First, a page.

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Marketing 101 (long rant) (was ... Dream Lineup)

Excuse the long rant, and by all means sign off now if you please.  Sometimes
I get the impression that everybody thinks the guys in the car business
haven't got a clue.  Lucky we are here to help.

In a message dated 97-01-27 20:18:17 EST, somebody writes:

<< Here  is my idea of what Audi should sell in the US market and never
 mind what they say about not being able to sell Americans hatchbacks.
 A3 - sell a 2 door hatchback version to combat the 318ti. Do not sell a
 notchback, it'll hurt the A4.
 S3 - highly tuned 20V 1.8. Best part is Bimmer has no M3t
 A4 - Sedan, Coupe, Avant and Cabriolet. Available with 2.8l, 1.8T and TDI
 S4 - All versions with twin turbo 30V 2.8 and quattro standard. 16" wheels
 with optional 17"
 RS4 - Porsche tuned S4  with very firm suspension. Porsche 17" rims, brake
 calipers, shifter knob and handbrake lever all in brushed aluminum. Limited
 edition and sold through Porsche and Audi Dealers. 6 Speed tranny or
 A5 Minivan - 2.8l, 2.8 30V and TDI engine choices for short wheelbase A4
 based van. Long wheel base based on A6 with all engine options.
 S5 - 3.2 liter V8
 RS5 - 4.0l V8 from top of line A8 with tiptronic transmission. Sell through
 Porsche and Audi dealers.
 A6 - 2.8, 2.8 30V, and TDI in Sedan and Avant form
 S6 - same engines as S4, in both sedan and Avant
 RS6 - 4.0l V8 from A8 top of line. Focus on firm ride and gearing, and not
 on luxury. 6-speed manual or tiptronic. Sell through Porsche and Audi
 A8 - current linup but focus on luxury. 
 TTS - 1.8T quattro for $28K and TT 1.8 fwd for $25K . Only sell the
 roadster.   >>

This sounds like the "kid in a candy" store product line.  (Although you
missed a big opportunity with coupes on the A6 basis.  And what about an S8?
 And the TDI V8?  And only one powertrain on the TT?)  But okay, lets give
the plan some consideration.

It's interesting to consider the problems an automobile manufacturer has to
deal with.  Lets take a look at what this lineup would mean.  By a fairly
conservative count, I find 116 different models here (a model = any unique
combination of platform, body style, engine, transmission, and
quattro/front-drive).  That's several times BMW's current lineup, or
Mercedes-Benz.  But lets say that this proposal was so wildly insightful that
it netted Audi the astonishing sales level of 100,000 cars - nearly a
four-fold increase from today.

That still leaves the average model with an annual volume of about 860 units.
Not much efficiency here.  By definition, every car is a niche product.  Even
if your big sellers were 10,000 cars a year (still peanuts), that only
compounds the problems with the small fry.  Think of the demands on the
marketing budget, the parts supply infractructure, training (both retail and
technical), vehicle delivery logistics, the catalogs, ....  Aren't we the
same guys who already complain about availability of cars, parts, intelligent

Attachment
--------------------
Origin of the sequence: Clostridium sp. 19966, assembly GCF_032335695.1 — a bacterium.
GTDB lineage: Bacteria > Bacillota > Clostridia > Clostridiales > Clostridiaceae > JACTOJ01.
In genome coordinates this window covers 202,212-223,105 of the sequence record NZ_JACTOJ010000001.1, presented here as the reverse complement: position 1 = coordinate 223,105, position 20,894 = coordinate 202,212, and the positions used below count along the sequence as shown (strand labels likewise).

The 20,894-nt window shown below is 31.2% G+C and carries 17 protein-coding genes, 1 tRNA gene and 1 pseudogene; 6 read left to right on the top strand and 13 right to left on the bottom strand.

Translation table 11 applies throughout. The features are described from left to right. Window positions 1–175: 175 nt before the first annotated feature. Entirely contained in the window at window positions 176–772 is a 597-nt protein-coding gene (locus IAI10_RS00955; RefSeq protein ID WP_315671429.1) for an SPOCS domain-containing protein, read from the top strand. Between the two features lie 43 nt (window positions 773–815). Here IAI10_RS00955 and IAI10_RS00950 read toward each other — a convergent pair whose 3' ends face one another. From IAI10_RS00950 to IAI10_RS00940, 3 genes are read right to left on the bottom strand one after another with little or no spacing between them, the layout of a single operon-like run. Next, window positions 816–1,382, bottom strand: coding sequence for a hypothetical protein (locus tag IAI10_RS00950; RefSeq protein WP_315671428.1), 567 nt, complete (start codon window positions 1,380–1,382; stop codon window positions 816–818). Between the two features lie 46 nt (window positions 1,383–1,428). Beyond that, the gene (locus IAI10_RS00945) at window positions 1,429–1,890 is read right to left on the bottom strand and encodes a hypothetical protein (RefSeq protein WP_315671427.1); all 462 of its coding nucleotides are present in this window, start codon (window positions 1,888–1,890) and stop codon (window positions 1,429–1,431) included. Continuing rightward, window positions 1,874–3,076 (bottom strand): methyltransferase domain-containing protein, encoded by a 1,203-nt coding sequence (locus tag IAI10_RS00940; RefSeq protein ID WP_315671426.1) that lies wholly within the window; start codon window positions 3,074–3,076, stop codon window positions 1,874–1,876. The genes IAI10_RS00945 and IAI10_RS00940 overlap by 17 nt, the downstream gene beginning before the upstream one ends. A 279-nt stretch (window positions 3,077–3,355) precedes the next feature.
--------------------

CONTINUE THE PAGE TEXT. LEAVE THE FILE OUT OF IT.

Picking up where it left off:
sales people, technicians with a clue ...

And if you are the poor schmuck dealer, which, and how many, of these beasts
will you carry in stock? ...and what color(s)?  ...and what options?  A guy
could get burried in floorplanning pretty quickly.  And God forbid that you
got stuck with a few slow moving cars.

Consider the proliferation of choices.  Take the 116 models and add in a
range of colors - say eight per model; now we have 928 variations. Suppose we
offer two upholstrey choices (leather, cloth, leatherette, alcantara...); now
we are at 1856. But we always need some choice in upholstery color, say three
for each trim; that gets us to 5568.

Now it gets interesting, because we should consider options.  Unlke the
previous items, which were mutually exclusive, options can be combined in
various fashions.  Simply having, say, eight options per model would multiply
the total by eight factorial.  Lets see, thats... oops, the calculator over
ran its display.  (reaches for calculator with scientific notation) So we
have 224,501,760 possible ways to build this dream lineup - lets just call it
a quarter billion to make it simple.  This is the part where they take the
product planner out and shoot him.

And this is for an import company with a supply pipeline that takes 120 days,
minimum, to turn the inventory.  Think you'd ever find the car you want in
stock?  Not likely.  Got any idea what it takes in marketing dollars to even
put a car on the map with customers?  Got any idea what it takes to
federalize a single one of these combinations?  I'd say we are looking at a
many billions in _incremental_ investment which will have to be repeated
every few years to keep this lineup fresh.  And $100,000,000 a year in
advertising/marketing wouldn't even get the job started.  And who wants to be
a dealer badly enough to pony up the money for a suitable facility?  Propably
looking at $3-7 million for a building and land.  And the pay back for the
dealer or the company?  Try selling this proposition to your stock holders,
finance committee, investors, your banker, even your father.  I'd like to see
your business plan.

As they say in the car biz, "It doesn't pencil."